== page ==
Cities of Gold
Cities of Gold
Teaching Religion and Violence through “Sacred” Space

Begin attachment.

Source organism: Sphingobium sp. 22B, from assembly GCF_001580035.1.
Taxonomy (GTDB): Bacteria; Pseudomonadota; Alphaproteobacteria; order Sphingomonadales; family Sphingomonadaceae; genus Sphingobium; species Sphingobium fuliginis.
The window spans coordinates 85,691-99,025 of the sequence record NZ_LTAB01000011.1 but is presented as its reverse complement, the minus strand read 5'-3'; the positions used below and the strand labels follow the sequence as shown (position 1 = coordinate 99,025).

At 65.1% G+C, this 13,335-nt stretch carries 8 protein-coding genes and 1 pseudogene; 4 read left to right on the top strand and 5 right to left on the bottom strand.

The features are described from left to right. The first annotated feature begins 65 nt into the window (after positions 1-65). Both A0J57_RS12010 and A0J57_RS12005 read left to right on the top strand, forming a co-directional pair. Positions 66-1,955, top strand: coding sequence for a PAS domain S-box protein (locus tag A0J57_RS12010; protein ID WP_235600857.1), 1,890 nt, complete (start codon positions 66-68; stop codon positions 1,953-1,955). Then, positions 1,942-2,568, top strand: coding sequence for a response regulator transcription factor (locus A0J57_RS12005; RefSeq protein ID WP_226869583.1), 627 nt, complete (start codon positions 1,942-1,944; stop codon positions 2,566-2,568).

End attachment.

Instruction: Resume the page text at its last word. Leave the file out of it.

In order to examine the larger theme of religion and violence, this essay describes a course its author regularly teaches on the theme of contested space that is constructed as “sacred” by practitioners of different religious traditions. It focuses on Jerusalem, claimed by rival groups who identify with either Islam or Judaism, in the context of the Israeli-Palestinian conflict. The course objective is threefold: (1) to get students to think about critical theory and method in religion by using concrete examples; (2) to prod them to think about religion as a humanly constructed phenomenon as opposed to a divinely given one; and (3) to get them to reflect critically on how the “religious” intersects with phenomena from which it is customarily differentiated: the political, the ideological, the economic, etc. The present chapter explores these theoretical issues and their practical consequences as they revolve around this specific course, followed by a discussion of the author’s reasons for teaching it.
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